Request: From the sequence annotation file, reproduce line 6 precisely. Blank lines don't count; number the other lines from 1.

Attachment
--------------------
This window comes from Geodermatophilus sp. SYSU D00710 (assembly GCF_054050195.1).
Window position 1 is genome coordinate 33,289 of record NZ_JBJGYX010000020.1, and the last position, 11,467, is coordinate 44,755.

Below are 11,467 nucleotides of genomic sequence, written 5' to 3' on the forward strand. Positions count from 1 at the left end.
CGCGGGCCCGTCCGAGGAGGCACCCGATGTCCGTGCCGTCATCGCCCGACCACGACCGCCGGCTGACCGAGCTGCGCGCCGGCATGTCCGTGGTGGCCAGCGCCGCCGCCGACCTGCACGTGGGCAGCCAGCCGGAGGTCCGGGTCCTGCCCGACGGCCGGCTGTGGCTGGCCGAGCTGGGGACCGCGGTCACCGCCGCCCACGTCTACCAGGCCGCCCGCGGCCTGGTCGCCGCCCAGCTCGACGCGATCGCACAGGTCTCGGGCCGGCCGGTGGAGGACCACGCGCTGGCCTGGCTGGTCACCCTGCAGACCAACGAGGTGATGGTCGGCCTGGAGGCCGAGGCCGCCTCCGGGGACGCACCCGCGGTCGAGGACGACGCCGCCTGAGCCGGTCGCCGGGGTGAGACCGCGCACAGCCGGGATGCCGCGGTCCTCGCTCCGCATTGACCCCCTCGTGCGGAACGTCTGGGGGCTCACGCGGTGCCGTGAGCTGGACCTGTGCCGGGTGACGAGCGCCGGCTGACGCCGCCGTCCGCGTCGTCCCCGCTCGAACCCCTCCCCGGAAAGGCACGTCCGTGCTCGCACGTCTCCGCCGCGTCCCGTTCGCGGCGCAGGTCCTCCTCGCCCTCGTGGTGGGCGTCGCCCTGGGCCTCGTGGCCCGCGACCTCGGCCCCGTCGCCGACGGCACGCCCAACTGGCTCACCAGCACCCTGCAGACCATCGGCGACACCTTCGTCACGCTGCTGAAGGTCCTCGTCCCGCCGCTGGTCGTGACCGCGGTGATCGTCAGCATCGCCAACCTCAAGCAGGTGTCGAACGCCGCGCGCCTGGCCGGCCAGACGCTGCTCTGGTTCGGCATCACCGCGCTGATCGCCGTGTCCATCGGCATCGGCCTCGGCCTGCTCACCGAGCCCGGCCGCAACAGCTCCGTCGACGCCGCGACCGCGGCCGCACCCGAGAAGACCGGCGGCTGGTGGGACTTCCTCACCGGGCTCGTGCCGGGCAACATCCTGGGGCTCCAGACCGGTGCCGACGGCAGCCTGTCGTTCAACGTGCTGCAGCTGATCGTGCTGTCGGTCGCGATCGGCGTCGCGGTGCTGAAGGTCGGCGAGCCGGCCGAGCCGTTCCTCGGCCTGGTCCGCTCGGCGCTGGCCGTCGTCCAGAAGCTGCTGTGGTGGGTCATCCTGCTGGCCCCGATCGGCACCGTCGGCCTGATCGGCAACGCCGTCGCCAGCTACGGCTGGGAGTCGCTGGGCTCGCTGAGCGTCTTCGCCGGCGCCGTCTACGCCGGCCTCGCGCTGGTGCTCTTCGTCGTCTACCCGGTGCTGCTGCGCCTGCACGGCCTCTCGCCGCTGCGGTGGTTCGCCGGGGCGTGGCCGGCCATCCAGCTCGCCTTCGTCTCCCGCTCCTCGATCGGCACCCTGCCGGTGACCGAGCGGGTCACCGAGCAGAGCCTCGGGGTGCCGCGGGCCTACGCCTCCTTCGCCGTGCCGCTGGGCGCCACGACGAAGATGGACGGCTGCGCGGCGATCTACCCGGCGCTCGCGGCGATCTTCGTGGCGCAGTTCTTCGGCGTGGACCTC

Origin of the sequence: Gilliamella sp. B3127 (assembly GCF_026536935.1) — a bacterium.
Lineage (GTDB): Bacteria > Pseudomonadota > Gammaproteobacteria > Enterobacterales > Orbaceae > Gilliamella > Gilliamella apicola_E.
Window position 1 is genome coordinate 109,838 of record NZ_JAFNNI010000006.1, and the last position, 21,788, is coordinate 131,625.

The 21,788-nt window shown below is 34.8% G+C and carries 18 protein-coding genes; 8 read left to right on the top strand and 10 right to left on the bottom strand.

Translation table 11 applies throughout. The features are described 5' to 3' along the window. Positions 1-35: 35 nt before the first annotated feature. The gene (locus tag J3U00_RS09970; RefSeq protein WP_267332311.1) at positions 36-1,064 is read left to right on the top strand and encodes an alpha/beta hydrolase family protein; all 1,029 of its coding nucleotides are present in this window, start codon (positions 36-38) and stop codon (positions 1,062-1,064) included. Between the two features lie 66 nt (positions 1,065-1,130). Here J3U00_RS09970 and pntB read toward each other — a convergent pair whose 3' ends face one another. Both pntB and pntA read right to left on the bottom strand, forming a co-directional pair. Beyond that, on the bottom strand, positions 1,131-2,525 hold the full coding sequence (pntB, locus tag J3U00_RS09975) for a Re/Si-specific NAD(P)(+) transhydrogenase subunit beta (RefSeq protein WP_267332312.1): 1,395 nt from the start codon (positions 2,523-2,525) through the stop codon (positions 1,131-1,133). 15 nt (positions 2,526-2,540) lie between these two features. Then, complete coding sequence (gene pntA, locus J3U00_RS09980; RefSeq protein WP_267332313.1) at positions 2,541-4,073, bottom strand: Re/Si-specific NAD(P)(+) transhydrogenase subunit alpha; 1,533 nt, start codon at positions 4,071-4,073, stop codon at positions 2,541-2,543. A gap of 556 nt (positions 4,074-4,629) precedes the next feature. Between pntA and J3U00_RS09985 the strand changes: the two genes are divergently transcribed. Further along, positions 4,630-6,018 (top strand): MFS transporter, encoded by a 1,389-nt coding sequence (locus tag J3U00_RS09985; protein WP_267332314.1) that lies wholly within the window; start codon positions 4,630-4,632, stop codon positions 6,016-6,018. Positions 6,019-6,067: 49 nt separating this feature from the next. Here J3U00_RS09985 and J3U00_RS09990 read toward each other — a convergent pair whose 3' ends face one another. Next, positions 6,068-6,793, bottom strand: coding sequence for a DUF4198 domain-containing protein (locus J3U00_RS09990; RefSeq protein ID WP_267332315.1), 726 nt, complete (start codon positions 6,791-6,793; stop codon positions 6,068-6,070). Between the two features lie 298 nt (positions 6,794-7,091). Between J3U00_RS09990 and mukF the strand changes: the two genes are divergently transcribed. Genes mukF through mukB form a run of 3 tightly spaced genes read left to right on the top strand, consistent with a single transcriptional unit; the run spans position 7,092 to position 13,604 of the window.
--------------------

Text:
Lineage (GTDB): Bacteria > Pseudomonadota > Gammaproteobacteria > Enterobacterales > Orbaceae > Gilliamella > Gilliamella apicola_E.